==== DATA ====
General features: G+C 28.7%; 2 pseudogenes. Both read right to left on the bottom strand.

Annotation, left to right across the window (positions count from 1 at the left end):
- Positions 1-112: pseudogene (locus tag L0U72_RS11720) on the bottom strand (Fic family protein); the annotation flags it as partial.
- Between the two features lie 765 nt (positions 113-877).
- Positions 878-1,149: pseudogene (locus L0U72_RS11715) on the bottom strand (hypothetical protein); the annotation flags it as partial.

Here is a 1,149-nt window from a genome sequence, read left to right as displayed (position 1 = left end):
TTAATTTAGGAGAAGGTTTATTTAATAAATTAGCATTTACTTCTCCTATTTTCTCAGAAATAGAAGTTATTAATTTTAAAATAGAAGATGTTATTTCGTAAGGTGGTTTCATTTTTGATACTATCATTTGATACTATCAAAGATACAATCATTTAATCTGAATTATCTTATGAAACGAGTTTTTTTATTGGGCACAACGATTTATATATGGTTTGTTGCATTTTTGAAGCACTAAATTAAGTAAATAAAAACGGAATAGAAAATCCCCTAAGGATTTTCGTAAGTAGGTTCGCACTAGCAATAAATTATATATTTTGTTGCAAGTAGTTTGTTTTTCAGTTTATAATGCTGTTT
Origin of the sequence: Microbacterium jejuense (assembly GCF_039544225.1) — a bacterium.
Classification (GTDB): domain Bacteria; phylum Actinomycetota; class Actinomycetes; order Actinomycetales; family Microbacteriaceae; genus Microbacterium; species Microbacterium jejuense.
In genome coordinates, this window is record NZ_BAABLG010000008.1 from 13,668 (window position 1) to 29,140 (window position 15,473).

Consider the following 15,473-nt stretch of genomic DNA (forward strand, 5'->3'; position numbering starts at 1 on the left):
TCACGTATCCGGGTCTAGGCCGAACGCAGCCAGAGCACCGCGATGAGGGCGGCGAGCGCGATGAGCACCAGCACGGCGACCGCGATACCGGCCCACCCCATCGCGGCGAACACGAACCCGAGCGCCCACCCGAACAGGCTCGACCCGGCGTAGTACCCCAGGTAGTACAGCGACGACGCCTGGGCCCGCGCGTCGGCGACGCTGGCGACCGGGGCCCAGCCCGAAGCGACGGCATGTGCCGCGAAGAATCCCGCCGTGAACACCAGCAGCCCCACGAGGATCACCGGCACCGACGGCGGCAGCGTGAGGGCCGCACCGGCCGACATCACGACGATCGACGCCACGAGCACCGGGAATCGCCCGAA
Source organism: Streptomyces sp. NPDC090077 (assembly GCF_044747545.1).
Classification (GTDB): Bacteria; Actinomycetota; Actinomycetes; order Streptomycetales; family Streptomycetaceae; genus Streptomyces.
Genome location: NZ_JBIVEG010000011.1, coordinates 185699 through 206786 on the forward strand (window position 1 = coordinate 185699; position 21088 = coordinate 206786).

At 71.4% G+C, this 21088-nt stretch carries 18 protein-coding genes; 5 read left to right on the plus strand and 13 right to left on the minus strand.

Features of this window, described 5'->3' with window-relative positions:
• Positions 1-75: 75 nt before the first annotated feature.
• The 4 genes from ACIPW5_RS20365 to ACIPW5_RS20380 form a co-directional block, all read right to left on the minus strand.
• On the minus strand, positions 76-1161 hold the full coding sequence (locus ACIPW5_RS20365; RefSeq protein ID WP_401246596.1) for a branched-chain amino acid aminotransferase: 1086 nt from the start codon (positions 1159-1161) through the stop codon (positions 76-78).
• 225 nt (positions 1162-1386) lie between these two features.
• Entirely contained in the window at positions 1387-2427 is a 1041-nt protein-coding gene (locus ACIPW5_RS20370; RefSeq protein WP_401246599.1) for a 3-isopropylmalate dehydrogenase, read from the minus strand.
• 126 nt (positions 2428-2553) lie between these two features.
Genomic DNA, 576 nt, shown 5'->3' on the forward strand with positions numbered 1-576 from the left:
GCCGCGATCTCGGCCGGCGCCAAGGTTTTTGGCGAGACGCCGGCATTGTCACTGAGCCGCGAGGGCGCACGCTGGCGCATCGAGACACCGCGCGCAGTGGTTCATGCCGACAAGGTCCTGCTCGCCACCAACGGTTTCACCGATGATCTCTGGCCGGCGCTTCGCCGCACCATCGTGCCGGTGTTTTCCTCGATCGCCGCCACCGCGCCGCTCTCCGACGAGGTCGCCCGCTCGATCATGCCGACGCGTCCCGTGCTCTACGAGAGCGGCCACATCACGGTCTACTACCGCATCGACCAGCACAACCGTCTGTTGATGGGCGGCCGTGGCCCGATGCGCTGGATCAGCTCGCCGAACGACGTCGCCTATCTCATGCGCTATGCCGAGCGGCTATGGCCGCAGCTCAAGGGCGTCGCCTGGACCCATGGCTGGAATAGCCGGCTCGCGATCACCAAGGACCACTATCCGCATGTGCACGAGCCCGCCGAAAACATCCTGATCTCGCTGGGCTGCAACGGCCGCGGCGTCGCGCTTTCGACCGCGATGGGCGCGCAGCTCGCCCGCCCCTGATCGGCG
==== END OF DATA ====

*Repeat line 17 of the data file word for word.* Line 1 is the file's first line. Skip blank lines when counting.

Features of this window, described 5'->3' with window-relative positions: